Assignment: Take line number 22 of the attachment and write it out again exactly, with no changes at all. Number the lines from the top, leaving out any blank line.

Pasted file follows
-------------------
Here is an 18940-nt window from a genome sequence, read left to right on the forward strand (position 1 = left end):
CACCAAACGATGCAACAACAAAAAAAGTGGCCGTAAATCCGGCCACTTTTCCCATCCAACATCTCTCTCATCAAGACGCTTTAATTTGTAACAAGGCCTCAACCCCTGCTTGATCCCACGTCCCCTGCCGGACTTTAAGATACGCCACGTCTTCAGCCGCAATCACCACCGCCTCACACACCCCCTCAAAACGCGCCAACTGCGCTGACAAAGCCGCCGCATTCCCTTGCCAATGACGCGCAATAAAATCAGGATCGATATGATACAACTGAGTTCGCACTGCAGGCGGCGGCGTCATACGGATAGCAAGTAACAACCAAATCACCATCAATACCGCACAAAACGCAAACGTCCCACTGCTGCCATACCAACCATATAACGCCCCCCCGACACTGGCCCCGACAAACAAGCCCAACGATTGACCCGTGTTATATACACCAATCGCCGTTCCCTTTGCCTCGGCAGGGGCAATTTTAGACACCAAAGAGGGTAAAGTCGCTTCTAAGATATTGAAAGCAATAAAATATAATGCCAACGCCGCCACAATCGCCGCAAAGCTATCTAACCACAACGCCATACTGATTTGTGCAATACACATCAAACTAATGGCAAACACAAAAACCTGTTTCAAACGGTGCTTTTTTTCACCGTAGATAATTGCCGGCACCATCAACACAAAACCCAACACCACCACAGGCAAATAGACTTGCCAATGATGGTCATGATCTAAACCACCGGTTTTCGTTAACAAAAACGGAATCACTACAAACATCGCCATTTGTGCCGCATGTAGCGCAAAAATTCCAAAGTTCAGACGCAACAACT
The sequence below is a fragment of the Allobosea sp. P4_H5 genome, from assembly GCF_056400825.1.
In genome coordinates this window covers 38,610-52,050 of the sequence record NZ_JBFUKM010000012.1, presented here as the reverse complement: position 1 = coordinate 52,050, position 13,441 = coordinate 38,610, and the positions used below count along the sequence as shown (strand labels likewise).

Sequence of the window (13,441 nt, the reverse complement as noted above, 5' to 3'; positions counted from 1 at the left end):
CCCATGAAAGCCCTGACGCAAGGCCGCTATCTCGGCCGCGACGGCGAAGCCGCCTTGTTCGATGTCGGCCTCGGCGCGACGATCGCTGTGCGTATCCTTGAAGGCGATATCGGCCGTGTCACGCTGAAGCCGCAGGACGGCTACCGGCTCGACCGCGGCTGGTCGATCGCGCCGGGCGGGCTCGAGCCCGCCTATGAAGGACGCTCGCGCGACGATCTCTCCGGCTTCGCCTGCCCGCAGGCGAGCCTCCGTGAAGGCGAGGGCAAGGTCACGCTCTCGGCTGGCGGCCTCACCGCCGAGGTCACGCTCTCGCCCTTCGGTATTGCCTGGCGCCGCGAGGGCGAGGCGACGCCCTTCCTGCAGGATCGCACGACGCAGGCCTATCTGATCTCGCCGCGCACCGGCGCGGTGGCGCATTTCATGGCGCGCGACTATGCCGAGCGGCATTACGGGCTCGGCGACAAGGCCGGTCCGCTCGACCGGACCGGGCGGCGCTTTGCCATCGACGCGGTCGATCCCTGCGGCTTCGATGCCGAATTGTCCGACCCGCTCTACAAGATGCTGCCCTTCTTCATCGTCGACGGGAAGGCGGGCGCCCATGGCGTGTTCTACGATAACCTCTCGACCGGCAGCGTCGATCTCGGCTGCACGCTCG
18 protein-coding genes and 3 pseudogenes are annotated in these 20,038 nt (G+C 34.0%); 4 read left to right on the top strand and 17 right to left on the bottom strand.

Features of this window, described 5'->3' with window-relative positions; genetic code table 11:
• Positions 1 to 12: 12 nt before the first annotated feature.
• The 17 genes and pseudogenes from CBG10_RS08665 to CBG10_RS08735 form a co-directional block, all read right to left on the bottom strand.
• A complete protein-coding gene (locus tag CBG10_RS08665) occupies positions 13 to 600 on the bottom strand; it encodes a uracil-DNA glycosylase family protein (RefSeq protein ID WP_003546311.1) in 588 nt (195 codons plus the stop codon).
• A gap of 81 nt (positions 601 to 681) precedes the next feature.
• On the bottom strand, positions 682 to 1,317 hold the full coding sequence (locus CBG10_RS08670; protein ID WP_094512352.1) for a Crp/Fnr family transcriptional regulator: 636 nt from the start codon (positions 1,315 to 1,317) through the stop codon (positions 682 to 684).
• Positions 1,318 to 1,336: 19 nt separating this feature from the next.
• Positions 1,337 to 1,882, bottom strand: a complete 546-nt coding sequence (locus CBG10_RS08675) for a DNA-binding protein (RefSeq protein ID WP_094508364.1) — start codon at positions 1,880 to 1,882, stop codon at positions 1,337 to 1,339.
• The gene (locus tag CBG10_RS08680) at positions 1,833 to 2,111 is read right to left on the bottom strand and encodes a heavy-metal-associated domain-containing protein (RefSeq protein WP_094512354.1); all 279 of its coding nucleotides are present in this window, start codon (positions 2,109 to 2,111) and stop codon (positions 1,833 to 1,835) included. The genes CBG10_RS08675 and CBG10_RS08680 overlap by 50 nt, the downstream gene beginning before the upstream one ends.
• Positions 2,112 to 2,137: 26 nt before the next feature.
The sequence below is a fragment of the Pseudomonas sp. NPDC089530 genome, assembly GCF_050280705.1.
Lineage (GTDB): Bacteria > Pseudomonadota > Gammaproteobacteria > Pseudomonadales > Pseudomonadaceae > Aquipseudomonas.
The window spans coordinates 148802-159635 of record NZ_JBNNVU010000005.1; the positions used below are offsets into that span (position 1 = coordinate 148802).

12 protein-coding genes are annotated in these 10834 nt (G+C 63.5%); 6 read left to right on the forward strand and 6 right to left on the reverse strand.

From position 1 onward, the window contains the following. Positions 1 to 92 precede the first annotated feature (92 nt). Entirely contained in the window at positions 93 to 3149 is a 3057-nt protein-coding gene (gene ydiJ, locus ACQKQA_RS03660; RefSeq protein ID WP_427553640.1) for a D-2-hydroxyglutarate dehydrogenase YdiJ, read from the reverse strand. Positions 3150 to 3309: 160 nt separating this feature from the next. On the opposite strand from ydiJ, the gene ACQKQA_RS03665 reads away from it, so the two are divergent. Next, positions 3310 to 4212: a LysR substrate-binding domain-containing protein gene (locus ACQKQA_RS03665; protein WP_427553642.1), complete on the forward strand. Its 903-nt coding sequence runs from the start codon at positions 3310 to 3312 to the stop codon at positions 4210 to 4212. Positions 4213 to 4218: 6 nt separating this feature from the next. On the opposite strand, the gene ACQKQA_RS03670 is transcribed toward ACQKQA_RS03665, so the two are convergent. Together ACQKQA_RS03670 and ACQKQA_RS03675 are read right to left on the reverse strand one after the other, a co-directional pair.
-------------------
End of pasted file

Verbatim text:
From position 1 onward, the window contains the following. Positions 1 to 92 precede the first annotated feature (92 nt). Entirely contained in the window at positions 93 to 3149 is a 3057-nt protein-coding gene (gene ydiJ, locus ACQKQA_RS03660; RefSeq protein ID WP_427553640.1) for a D-2-hydroxyglutarate dehydrogenase YdiJ, read from the reverse strand. Positions 3150 to 3309: 160 nt separating this feature from the next. On the opposite strand from ydiJ, the gene ACQKQA_RS03665 reads away from it, so the two are divergent. Next, positions 3310 to 4212: a LysR substrate-binding domain-containing protein gene (locus ACQKQA_RS03665; protein WP_427553642.1), complete on the forward strand. Its 903-nt coding sequence runs from the start codon at positions 3310 to 3312 to the stop codon at positions 4210 to 4212. Positions 4213 to 4218: 6 nt separating this feature from the next. On the opposite strand, the gene ACQKQA_RS03670 is transcribed toward ACQKQA_RS03665, so the two are convergent. Together ACQKQA_RS03670 and ACQKQA_RS03675 are read right to left on the reverse strand one after the other, a co-directional pair.